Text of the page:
Outline of Earth Science by Ellin Beltz
Introduction
You are here
Part I
Atoms, Minerals, Rocks, Geological Time
Part II
Plate Tectonics, Earthquakes, Volcanos, Geological Structures
Part III
Fresh Water and its Landforms
Part IV
Oceans
Part V
Atmosphere
2005 by Ellin Beltz

Outline of Earth Science

Introduction

The Universe has existed for about 15 billion years.

  • In it, the speed of light is always faster than speed of sound.
  • Therefore the first event generated a large flash of light outwards in all directions long before it would have made a big, or any sort of bang.
  • Stars are suns. Billions and billions of suns (thank you, Carl Sagan).
  • Galaxies are collections of suns. Our sun is in a galaxy which we see edge on as the Milky Way.
  • The sun's average temperature is about 5480 degrees Celsius, or 548 times boiling water.

Our sun has a Solar System which includes Mercury, Venus, Earth, Mars, the asteroid belt, Jupiter, Saturn, Neptune, Uranus, Pluto/Charon and the Oort Cloud of comets. There is a regular spacing to the planets. Using the Sun-Mercury distance as one unit, the spacing is 1:1:2:3:5:8 and so on, more or less and excluding Pluto/Charon. The age of the Earth and Moon are about the same; about 3.9 billion years.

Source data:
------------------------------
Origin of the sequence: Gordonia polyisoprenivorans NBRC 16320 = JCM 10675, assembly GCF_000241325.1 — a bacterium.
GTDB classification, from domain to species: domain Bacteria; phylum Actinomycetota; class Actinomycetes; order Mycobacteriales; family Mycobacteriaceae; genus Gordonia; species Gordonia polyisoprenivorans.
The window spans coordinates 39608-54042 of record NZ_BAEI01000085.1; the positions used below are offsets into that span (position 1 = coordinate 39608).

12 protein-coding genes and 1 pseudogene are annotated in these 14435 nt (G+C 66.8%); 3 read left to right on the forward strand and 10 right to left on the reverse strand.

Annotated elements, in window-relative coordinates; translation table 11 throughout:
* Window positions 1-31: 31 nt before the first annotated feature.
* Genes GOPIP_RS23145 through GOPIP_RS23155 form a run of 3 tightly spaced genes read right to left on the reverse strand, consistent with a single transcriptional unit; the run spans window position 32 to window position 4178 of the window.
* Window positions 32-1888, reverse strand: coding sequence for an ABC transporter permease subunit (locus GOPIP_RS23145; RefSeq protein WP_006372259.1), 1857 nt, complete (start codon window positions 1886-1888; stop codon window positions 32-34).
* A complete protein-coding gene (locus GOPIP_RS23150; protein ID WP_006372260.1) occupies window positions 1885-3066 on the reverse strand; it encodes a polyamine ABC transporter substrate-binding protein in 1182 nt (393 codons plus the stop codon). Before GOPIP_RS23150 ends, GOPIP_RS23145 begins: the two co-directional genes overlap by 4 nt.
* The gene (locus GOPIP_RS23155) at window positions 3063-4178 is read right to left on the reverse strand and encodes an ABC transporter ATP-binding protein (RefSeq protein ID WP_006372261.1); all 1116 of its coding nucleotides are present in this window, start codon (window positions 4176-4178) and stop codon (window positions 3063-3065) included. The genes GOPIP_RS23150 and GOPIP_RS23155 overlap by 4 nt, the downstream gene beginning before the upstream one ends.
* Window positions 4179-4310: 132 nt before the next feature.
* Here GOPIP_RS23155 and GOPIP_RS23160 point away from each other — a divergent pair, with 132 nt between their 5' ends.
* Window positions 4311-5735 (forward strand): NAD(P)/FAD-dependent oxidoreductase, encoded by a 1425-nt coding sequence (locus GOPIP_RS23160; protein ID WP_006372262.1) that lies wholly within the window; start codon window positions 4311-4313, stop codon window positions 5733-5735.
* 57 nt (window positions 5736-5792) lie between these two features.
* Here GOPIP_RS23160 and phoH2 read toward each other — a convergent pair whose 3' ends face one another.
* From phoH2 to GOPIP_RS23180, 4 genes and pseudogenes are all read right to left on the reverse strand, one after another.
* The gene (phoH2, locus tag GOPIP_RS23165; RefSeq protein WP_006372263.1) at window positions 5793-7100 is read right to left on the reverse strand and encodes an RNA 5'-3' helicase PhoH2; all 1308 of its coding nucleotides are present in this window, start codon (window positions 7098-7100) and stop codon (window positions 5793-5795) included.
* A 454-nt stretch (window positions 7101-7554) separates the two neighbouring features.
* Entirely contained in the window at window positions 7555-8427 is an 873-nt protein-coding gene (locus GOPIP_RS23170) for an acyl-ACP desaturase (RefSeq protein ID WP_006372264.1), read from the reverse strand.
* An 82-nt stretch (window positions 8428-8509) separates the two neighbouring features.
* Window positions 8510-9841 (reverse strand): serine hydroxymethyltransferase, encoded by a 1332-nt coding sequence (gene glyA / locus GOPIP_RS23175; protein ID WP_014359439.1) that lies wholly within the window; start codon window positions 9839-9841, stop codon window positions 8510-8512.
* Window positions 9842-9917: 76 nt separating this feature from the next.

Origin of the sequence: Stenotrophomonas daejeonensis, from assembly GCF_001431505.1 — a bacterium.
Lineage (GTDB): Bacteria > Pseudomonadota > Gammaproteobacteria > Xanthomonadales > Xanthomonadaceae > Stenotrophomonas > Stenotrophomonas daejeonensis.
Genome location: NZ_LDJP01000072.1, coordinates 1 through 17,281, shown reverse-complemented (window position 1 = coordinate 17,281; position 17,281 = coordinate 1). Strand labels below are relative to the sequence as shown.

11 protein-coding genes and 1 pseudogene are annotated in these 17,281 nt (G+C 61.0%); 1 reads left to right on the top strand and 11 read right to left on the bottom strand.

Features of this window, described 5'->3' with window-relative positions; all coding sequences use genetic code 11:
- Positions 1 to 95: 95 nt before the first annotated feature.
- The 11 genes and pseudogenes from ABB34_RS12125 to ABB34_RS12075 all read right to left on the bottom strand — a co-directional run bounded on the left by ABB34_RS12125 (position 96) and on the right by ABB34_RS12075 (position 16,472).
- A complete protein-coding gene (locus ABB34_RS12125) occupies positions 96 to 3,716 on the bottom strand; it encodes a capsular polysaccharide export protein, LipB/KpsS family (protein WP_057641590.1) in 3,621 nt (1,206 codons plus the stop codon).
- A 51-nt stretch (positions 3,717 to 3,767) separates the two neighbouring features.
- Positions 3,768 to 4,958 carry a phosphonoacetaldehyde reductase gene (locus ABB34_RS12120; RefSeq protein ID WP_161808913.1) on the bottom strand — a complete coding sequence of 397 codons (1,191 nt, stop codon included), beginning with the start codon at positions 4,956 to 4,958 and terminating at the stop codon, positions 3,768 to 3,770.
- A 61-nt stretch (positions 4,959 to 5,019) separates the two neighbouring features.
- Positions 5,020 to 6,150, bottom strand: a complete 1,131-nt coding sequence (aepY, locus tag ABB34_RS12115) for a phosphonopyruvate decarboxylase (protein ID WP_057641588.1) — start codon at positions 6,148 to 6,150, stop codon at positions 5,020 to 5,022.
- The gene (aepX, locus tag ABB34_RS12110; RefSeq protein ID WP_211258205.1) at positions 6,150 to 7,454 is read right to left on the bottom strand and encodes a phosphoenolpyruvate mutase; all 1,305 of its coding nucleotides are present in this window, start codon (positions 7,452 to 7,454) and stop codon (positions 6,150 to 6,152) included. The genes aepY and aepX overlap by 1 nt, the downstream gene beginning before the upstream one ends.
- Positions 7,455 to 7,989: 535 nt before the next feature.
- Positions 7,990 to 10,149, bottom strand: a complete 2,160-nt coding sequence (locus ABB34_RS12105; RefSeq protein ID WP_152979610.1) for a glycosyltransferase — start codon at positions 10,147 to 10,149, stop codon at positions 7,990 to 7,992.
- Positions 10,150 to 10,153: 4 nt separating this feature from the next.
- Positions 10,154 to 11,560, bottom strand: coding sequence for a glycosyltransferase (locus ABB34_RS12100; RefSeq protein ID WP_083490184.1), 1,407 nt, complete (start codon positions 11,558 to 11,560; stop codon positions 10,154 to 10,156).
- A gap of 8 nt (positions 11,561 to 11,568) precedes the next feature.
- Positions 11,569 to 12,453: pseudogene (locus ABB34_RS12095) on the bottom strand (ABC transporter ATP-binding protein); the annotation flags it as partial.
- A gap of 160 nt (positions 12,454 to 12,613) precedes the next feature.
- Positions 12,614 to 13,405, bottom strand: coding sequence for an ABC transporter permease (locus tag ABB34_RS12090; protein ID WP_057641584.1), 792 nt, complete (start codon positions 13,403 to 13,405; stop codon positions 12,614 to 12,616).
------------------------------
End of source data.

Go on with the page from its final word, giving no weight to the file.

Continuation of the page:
Earth is about 25,000 miles around. This was first calculated by Eratosthenes, a teacher at the Alexandria Museum about 239 BC. He assumed that the sun's rays were parallel and that the sun was a great distance away. An ancient well is said to have reflected the light directly upward to light a monument and was quite a tourist attraction for several thousand years. So everyone knew that the sun stood overhead in Aswan on Summer Solstice. Eratosthenes measured the angle of the sun at noon in Alexandria and found it was about 7.5 degrees out of a total of 360. Since 7.5 divided by 360 degrees in a circle works out to about 1/50 of a circle, he now knew the angle of the Sun's rays between Alexandria and Aswan. The Egyptian post office is said to have provided the ground distance between the two points as the equivalent of 500 miles. So if 500 miles is 1/50th of a circle, the whole circle is 25,000 miles around. Almost spot on, as it turns out. From this, he calculated that it is about 8,000 miles to the center of the Earth.

But his accomplishment is dwarfed by Mesopotamian astronomers who described the following systems almost exactly, but in ancient Sumerican terms as early as 2,500 BC and copied and recopied as "religious texts" for centuries afterward along with the construction mathematics to build observatories and instruments.

It has been known since ancient times that:

  • The North Pole appears to point to a north star. Right now it's a star called Polaris. Stars rotate around Polaris; some are always visible at night, others appear to rise and set. Stars which rotate closest to Polaris cannot be seen from the Southern Hemisphere.